Saying ‘No’ doesn’t make you a bad person

A lot of us have the problem of not being able to boldly deny something to someone, we find it difficult to say ‘no’ when someone asks us to do something. It feels like there is an unidentified force that keeps us from rejecting! Moreover, we feel it’s bad conduct to reject someone a favor, and to be the best in the lot we ought to accept and do everything.

This might seem harsh, but the inability to reject might reflect weakness and lack of sense of individuality and dignity.

Obviously going on rejecting everything is not what this post wants you to do, but there has to be a line drawn as to what extent you must go on with agreeing and helping. In the absence of that line, there are many deadly holes that one can drag you into, maybe even that well your parents didn’t want you to jump into if your friend did.

Something to realize is, being a good person does not mean you take up every single responsibility and promise even if you can’t fulfill it- just because you don’t want to say no.

Doesn’t it absolutely annoy you when you’ve got a ton of work on your head and then your friend comes by and asks you to do something for them but you really can’t because you need to meet your own deadlines and now you said yes to them and have even more work.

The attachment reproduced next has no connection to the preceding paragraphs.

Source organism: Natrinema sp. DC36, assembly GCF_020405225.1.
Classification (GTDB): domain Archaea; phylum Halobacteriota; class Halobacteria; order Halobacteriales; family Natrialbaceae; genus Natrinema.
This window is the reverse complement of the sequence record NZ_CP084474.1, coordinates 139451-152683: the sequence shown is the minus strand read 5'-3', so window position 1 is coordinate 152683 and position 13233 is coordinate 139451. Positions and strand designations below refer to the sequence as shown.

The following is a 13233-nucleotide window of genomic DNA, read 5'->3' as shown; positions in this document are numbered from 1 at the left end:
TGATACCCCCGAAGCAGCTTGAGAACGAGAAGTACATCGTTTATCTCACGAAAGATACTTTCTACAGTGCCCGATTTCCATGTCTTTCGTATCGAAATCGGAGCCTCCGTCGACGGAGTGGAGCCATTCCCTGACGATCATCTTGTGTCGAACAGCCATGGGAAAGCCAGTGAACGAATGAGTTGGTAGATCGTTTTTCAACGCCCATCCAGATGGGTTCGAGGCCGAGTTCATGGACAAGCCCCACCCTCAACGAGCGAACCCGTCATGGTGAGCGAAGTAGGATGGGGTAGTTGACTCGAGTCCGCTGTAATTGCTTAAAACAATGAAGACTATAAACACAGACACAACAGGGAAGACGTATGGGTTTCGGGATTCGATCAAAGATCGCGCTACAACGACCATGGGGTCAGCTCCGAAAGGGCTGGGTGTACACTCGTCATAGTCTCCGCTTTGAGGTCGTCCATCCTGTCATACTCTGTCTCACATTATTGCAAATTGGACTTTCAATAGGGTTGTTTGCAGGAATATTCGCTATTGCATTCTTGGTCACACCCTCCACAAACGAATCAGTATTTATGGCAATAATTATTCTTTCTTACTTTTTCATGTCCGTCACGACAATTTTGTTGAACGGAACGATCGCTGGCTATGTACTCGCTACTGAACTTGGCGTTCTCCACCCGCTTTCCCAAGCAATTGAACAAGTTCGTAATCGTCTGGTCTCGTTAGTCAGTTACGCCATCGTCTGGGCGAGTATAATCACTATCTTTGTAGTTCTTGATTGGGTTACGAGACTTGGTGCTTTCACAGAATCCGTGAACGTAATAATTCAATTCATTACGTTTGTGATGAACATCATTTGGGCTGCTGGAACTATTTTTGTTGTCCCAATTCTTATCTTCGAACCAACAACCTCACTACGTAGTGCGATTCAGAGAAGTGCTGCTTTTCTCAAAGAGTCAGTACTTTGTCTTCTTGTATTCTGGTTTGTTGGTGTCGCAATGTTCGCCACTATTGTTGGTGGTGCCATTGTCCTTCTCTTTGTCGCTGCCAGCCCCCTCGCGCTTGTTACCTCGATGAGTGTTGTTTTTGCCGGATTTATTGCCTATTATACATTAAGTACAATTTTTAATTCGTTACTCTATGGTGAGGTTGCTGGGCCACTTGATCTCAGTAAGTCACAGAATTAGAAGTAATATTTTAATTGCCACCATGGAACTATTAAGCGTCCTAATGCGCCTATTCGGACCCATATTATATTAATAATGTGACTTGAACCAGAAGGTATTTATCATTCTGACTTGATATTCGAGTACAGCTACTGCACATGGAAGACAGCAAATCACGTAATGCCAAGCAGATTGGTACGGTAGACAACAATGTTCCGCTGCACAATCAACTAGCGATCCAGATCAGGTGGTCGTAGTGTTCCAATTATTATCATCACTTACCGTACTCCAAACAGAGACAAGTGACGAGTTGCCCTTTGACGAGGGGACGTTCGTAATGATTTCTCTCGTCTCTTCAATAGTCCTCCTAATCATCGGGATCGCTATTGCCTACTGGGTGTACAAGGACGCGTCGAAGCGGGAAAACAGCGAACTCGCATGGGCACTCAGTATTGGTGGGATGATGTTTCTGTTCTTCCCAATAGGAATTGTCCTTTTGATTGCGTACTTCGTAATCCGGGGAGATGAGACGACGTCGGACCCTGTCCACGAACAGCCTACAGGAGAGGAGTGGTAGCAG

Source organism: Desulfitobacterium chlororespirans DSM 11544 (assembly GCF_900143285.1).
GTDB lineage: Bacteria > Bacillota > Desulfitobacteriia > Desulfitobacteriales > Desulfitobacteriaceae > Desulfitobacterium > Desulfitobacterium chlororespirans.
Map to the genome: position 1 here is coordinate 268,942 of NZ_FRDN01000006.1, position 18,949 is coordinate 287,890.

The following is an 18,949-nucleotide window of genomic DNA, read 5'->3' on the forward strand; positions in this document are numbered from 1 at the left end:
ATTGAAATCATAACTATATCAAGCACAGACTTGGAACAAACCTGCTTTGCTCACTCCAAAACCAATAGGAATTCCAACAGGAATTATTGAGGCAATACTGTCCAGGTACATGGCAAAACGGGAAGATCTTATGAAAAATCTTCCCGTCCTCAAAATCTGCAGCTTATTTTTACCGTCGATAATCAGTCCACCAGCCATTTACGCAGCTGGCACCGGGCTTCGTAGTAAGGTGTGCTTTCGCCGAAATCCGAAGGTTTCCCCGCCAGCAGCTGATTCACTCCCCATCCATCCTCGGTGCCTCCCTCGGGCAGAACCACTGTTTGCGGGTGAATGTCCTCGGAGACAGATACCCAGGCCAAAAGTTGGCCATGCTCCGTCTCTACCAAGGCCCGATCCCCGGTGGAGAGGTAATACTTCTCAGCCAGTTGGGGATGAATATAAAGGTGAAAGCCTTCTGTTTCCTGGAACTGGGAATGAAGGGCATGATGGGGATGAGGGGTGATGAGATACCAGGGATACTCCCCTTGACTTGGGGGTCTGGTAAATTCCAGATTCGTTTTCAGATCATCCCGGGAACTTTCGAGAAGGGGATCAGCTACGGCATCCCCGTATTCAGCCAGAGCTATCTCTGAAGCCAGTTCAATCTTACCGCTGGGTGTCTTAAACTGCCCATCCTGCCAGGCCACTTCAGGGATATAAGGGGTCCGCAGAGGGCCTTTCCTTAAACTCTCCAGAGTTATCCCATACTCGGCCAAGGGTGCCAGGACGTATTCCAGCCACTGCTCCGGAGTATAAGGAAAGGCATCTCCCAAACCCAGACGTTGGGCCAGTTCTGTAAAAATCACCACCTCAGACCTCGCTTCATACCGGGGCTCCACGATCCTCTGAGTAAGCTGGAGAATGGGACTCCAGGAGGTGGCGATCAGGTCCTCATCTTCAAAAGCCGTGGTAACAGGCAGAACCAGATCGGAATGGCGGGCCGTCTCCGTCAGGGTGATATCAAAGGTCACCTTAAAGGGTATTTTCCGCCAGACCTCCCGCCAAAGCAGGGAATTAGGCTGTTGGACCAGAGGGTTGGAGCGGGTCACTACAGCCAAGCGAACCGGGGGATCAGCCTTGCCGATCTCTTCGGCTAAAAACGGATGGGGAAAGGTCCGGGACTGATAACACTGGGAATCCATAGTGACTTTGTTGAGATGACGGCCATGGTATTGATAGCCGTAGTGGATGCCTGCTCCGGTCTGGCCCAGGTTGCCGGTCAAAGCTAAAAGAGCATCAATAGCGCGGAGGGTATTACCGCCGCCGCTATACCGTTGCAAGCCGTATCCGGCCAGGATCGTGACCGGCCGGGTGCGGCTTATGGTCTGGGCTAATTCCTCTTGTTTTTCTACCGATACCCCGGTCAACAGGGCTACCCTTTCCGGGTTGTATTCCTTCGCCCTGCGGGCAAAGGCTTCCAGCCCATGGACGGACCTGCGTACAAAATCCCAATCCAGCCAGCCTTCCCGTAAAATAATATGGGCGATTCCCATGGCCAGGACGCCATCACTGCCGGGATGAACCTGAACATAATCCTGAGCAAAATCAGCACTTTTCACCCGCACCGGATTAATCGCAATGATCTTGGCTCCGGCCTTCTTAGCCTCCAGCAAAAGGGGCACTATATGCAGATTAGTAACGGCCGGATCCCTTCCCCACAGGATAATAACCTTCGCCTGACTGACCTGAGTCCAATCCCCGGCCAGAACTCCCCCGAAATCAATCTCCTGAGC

Let’s take a little different view at this, what if you told your friend that no, you can’t do this because you have a lot of other work with very close deadlines? Should they force their work on you? Will they be upset with you? If they’re a true friend, no. They being a friend have the duty to understand your situation and be reasonable. Besides, who needs a friend that’s going to force their work on you despite you knowing you can’t do it, uses you and never understands you? You deserve better!

What makes you a good person is living up to all the reasonable promises you made and trying your best at helping others, in the above situation you obviously wanted to help but its understandable why you couldn’t, so that is your best! Let’s say you didn’t have that work, you were free, then saying ‘yes’ and helping them out would make sense! What do you think will hurt someone more? Making a promise knowing that you’re going to break it? or not making a promise at all (in an understandable situation)?

Note: Promise here refers to the assurance of doing someone a favor.

Peer pressure.

It appears that the inability of saying ‘no’ makes it easy for peer pressure to cause harm. When your peer might offer you the latest vape in the market or whatever, your inability of saying no is just going to make it so much easier to fall in that trap! Do you really think saying no in this situation is going to make you a bad person? Of course not!

In few situations, denying your friends requests to jump into the same bandwagon as them might cost you the friendship, but again, do you really need such a friendship?